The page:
Electrical

This is a big, tricky topic because it’s going to be different for everyone. I’m going to take you through what I did, and show you the tools you need to build your own electrical system.
Drawing of plansThe Plan
1) List all of the things you want to run that draw power. Make a big list, be thorough.
My list looks like: 12 V DC Fridge, vent fan, projector, LED lights, charging ports, speakers

2) Next to each item in your list, write out it’s power consumption in Watts. This information can often be found on
power cords, manuals, etc. If it only gives you the current, you can find out it’s power draw with the formula: Power
(Watts) = Voltage (12V usually) * Current (Amps). Worst case, make an educated guess

3) Now think about how long each day you will run each appliance. Write it down next to it in hours.

4) Calculate the Amp-Hour draw of each appliance, write it down, and total it up. Double it. Now you know how many Amp Hours your battery should have.
Note: You double it because batteries really should only be run down to 50% when you can help it, otherwise your battery lifetime will be very short I bought a 100AH AGM battery for my
setup, and it works well. Two batteries and I’d never run out of power, but I’m on a budget. You want to get a sealed,
preferably AGM battery for safety and for better performance on “slow” power draw. Don’t use a starter battery! They can off gas and aren’t meant for running appliances. Some people use a lithium battery bank, but it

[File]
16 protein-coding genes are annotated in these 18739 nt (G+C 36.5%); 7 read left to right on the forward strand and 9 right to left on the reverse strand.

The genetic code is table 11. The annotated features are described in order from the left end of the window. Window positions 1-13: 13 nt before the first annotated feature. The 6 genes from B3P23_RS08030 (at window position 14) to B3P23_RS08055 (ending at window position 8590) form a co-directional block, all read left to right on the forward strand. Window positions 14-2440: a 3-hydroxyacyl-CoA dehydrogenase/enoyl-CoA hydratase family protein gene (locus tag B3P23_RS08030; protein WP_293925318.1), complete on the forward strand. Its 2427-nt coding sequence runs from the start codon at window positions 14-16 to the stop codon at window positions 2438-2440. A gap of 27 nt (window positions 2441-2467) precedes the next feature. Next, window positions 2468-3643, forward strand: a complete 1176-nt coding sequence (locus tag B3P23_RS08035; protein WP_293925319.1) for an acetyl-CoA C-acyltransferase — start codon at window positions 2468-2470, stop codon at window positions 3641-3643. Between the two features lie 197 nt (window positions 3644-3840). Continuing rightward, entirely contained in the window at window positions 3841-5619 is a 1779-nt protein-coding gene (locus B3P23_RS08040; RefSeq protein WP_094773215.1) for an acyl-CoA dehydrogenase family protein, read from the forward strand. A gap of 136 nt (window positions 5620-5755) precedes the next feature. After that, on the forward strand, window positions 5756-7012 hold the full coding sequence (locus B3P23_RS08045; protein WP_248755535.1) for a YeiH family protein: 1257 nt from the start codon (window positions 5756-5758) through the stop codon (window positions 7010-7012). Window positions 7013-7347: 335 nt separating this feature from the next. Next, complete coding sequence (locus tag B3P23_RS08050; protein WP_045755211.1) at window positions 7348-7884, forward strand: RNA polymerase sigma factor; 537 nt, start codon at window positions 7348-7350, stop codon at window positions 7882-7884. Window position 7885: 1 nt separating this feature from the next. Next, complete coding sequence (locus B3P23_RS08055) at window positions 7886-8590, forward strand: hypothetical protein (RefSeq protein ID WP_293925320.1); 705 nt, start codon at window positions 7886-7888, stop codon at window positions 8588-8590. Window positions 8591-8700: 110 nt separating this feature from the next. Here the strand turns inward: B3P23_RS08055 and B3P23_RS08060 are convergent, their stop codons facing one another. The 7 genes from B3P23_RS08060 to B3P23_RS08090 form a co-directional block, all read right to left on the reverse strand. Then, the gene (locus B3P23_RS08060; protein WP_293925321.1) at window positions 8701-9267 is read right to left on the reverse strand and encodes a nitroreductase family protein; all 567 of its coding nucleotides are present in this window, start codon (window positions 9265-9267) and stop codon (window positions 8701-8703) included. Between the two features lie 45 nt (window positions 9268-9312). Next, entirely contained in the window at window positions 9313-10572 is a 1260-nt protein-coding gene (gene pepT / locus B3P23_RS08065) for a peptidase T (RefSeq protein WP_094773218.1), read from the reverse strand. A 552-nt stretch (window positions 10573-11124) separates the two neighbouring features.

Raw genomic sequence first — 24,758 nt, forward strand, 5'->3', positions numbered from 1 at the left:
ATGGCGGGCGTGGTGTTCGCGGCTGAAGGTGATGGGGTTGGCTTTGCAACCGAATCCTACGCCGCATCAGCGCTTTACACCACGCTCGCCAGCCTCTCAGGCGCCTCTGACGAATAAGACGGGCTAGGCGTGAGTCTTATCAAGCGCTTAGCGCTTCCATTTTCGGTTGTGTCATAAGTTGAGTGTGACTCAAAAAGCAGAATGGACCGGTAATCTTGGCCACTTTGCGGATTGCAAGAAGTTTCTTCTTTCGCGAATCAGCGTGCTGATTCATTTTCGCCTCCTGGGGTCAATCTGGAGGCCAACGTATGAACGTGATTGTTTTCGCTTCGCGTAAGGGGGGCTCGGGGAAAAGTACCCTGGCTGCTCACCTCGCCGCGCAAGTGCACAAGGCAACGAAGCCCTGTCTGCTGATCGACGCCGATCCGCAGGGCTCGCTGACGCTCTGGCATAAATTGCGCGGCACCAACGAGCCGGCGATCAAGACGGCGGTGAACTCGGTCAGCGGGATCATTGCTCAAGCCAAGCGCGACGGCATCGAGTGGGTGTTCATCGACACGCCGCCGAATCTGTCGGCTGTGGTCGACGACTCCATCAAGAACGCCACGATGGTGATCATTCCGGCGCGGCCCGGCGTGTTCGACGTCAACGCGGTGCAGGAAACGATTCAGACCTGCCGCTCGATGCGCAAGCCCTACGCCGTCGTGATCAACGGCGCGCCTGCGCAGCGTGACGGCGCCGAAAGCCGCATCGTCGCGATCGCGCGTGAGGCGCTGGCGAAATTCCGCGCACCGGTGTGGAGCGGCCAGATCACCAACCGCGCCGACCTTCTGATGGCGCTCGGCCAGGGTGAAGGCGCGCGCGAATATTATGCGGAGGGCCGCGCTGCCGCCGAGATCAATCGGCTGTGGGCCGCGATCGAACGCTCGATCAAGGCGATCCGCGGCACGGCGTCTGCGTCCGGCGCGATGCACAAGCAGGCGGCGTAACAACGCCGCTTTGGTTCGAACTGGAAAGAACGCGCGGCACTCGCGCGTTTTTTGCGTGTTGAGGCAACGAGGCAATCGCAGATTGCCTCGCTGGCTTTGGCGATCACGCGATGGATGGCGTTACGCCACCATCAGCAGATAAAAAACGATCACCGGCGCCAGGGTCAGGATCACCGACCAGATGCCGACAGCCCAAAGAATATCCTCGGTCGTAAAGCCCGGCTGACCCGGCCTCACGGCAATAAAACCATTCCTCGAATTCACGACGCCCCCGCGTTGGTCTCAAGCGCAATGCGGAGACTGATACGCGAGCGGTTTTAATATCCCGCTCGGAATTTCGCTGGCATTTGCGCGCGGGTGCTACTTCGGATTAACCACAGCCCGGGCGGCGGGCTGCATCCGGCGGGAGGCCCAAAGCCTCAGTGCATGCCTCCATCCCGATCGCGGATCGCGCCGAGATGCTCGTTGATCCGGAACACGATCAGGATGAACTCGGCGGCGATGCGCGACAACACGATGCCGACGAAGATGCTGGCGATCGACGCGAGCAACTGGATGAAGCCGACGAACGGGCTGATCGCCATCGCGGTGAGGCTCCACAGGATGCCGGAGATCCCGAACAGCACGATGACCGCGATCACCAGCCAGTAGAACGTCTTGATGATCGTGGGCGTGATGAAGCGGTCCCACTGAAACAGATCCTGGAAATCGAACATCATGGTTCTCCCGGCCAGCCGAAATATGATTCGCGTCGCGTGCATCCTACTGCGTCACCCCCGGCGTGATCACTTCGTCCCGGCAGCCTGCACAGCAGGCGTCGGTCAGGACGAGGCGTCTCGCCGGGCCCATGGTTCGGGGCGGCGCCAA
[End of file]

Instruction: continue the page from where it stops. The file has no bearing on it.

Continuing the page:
adds cost and complexity.

5) Draw out an “Electrical Diagram”. I like to also position the appliances about where they’d be in the van because it
also makes a good blueprint when you install everything

 

Installed Switch PanelWires Switch PanelTools & supplies:
Electrical
connectors
and stripping/crimping tool
Switch
panel
(with built in fuses)
Wire (I used a 16 Gauge colored set and 10 Gauge Red & Black)

The “Control Panel”
You can certainly make your own control panel with switches and fuses. I opted to buy one pre-made that was intended for
boats. It was cheap, and gave me a nice looking panel of switches with replacable fuses so that I could do a lot less work. Wire every appliance through a fused switch, so you can power it off, replace it’s fuse, and measure it’s current easily if you need to.

Wire everything up!
Make sure to use the right gauge wire for the estimated power draw from your plans and for the length the wire will
be (Handy Calculator). If the wire isn’t thick enough, you won’t deliver enough volatage to the intended appliance and it will run poorly (or not at all!). If the wires are all too think, you increase your cost, and they are unnecessarily hard to work with.

Make sure your wires won’t rub up against any van metal to potentially prevent shorts. Remember each appliance will need a power AND ground wire to the battery (sized the same). Don’t rely on chassis ground for your house appliances, that will cause problems.